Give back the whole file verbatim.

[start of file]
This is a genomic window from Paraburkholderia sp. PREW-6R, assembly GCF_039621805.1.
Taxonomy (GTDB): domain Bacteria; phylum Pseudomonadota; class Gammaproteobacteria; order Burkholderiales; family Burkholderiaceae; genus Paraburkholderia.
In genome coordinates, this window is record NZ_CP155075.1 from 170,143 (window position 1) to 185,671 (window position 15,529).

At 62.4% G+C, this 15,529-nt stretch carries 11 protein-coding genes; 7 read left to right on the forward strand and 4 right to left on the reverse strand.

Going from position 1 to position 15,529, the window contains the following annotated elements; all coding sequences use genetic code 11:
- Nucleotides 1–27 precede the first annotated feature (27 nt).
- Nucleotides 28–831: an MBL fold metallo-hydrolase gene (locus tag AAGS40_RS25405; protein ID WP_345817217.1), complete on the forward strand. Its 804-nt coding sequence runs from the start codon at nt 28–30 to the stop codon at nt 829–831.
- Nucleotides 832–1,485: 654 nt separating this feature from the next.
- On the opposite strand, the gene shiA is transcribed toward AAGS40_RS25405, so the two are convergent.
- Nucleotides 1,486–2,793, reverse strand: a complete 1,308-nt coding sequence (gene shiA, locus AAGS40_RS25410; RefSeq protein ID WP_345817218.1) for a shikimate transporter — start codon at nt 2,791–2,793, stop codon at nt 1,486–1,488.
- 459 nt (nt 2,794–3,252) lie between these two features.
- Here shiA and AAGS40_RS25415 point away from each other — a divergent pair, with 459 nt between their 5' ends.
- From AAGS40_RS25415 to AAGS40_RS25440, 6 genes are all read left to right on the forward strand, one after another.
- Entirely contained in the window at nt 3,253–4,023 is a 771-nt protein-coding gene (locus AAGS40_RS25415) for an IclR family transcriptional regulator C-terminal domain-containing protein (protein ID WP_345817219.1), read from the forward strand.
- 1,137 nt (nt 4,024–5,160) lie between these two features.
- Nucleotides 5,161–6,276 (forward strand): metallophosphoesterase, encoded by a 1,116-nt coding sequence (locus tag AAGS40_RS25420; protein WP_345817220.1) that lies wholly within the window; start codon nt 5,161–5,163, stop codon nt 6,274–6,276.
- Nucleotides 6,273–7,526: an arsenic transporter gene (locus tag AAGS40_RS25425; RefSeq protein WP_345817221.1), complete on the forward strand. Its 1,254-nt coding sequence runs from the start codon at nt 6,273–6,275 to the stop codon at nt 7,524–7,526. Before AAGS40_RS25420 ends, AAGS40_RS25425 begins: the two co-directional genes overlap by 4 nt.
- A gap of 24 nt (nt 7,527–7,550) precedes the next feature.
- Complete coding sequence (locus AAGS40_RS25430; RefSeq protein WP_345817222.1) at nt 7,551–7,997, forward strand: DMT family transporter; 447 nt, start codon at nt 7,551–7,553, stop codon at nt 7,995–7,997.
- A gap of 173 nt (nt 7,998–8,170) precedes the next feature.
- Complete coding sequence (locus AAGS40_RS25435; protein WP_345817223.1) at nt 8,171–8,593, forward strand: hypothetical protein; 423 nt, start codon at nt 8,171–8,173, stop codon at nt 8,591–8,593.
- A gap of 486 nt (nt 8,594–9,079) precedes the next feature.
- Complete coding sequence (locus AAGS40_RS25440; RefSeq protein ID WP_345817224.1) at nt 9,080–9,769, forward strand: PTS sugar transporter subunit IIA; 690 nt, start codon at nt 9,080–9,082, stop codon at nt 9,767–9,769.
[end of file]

This is a genomic window from Paraburkholderia sp. PREW-6R, assembly GCF_039621805.1.
Taxonomy (GTDB): domain Bacteria; phylum Pseudomonadota; class Gammaproteobacteria; order Burkholderiales; family Burkholderiaceae; genus Paraburkholderia.
In genome coordinates, this window is record NZ_CP155075.1 from 170,143 (window position 1) to 185,671 (window position 15,529).

At 62.4% G+C, this 15,529-nt stretch carries 11 protein-coding genes; 7 read left to right on the forward strand and 4 right to left on the reverse strand.

Going from position 1 to position 15,529, the window contains the following annotated elements; all coding sequences use genetic code 11:
- Nucleotides 1–27 precede the first annotated feature (27 nt).
- Nucleotides 28–831: an MBL fold metallo-hydrolase gene (locus tag AAGS40_RS25405; protein ID WP_345817217.1), complete on the forward strand. Its 804-nt coding sequence runs from the start codon at nt 28–30 to the stop codon at nt 829–831.
- Nucleotides 832–1,485: 654 nt separating this feature from the next.
- On the opposite strand, the gene shiA is transcribed toward AAGS40_RS25405, so the two are convergent.
- Nucleotides 1,486–2,793, reverse strand: a complete 1,308-nt coding sequence (gene shiA, locus AAGS40_RS25410; RefSeq protein ID WP_345817218.1) for a shikimate transporter — start codon at nt 2,791–2,793, stop codon at nt 1,486–1,488.
- 459 nt (nt 2,794–3,252) lie between these two features.
- Here shiA and AAGS40_RS25415 point away from each other — a divergent pair, with 459 nt between their 5' ends.
- From AAGS40_RS25415 to AAGS40_RS25440, 6 genes are all read left to right on the forward strand, one after another.
- Entirely contained in the window at nt 3,253–4,023 is a 771-nt protein-coding gene (locus AAGS40_RS25415) for an IclR family transcriptional regulator C-terminal domain-containing protein (protein ID WP_345817219.1), read from the forward strand.
- 1,137 nt (nt 4,024–5,160) lie between these two features.
- Nucleotides 5,161–6,276 (forward strand): metallophosphoesterase, encoded by a 1,116-nt coding sequence (locus tag AAGS40_RS25420; protein WP_345817220.1) that lies wholly within the window; start codon nt 5,161–5,163, stop codon nt 6,274–6,276.
- Nucleotides 6,273–7,526: an arsenic transporter gene (locus tag AAGS40_RS25425; RefSeq protein WP_345817221.1), complete on the forward strand. Its 1,254-nt coding sequence runs from the start codon at nt 6,273–6,275 to the stop codon at nt 7,524–7,526. Before AAGS40_RS25420 ends, AAGS40_RS25425 begins: the two co-directional genes overlap by 4 nt.
- A gap of 24 nt (nt 7,527–7,550) precedes the next feature.
- Complete coding sequence (locus AAGS40_RS25430; RefSeq protein WP_345817222.1) at nt 7,551–7,997, forward strand: DMT family transporter; 447 nt, start codon at nt 7,551–7,553, stop codon at nt 7,995–7,997.
- A gap of 173 nt (nt 7,998–8,170) precedes the next feature.
- Complete coding sequence (locus AAGS40_RS25435; protein WP_345817223.1) at nt 8,171–8,593, forward strand: hypothetical protein; 423 nt, start codon at nt 8,171–8,173, stop codon at nt 8,591–8,593.
- A gap of 486 nt (nt 8,594–9,079) precedes the next feature.
- Complete coding sequence (locus AAGS40_RS25440; RefSeq protein ID WP_345817224.1) at nt 9,080–9,769, forward strand: PTS sugar transporter subunit IIA; 690 nt, start codon at nt 9,080–9,082, stop codon at nt 9,767–9,769.